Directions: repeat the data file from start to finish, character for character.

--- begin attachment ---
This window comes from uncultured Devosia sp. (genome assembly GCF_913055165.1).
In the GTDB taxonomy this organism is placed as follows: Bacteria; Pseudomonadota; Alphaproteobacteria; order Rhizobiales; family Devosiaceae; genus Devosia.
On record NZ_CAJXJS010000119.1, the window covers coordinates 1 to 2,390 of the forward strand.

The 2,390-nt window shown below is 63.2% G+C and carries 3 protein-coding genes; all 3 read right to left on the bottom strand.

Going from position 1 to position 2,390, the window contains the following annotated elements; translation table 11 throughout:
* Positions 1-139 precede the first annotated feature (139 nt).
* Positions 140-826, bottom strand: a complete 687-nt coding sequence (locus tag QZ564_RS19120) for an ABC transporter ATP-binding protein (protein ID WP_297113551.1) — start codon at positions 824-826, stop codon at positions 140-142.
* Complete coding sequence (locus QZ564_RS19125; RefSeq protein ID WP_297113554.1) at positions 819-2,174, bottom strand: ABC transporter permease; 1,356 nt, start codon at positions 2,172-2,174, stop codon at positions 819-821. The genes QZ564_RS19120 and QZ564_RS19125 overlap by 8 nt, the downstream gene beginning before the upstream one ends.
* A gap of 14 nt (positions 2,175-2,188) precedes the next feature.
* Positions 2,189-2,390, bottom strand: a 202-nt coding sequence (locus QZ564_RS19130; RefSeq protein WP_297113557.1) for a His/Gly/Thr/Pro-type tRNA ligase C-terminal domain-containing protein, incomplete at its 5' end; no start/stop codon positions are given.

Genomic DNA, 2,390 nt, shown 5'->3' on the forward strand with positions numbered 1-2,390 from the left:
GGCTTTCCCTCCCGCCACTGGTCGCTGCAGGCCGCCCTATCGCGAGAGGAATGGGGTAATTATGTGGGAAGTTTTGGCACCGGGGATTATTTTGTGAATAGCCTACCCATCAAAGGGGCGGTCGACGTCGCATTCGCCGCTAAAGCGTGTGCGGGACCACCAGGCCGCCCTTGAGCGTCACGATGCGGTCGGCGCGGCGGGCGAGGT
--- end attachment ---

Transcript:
This window comes from uncultured Devosia sp. (genome assembly GCF_913055165.1).
In the GTDB taxonomy this organism is placed as follows: Bacteria; Pseudomonadota; Alphaproteobacteria; order Rhizobiales; family Devosiaceae; genus Devosia.
On record NZ_CAJXJS010000119.1, the window covers coordinates 1 to 2,390 of the forward strand.

The 2,390-nt window shown below is 63.2% G+C and carries 3 protein-coding genes; all 3 read right to left on the bottom strand.

Going from position 1 to position 2,390, the window contains the following annotated elements; translation table 11 throughout:
* Positions 1-139 precede the first annotated feature (139 nt).
* Positions 140-826, bottom strand: a complete 687-nt coding sequence (locus tag QZ564_RS19120) for an ABC transporter ATP-binding protein (protein ID WP_297113551.1) — start codon at positions 824-826, stop codon at positions 140-142.
* Complete coding sequence (locus QZ564_RS19125; RefSeq protein ID WP_297113554.1) at positions 819-2,174, bottom strand: ABC transporter permease; 1,356 nt, start codon at positions 2,172-2,174, stop codon at positions 819-821. The genes QZ564_RS19120 and QZ564_RS19125 overlap by 8 nt, the downstream gene beginning before the upstream one ends.
* A gap of 14 nt (positions 2,175-2,188) precedes the next feature.
* Positions 2,189-2,390, bottom strand: a 202-nt coding sequence (locus QZ564_RS19130; RefSeq protein WP_297113557.1) for a His/Gly/Thr/Pro-type tRNA ligase C-terminal domain-containing protein, incomplete at its 5' end; no start/stop codon positions are given.

Genomic DNA, 2,390 nt, shown 5'->3' on the forward strand with positions numbered 1-2,390 from the left:
GGCTTTCCCTCCCGCCACTGGTCGCTGCAGGCCGCCCTATCGCGAGAGGAATGGGGTAATTATGTGGGAAGTTTTGGCACCGGGGATTATTTTGTGAATAGCCTACCCATCAAAGGGGCGGTCGACGTCGCATTCGCCGCTAAAGCGTGTGCGGGACCACCAGGCCGCCCTTGAGCGTCACGATGCGGTCGGCGCGGCGGGCGAGGT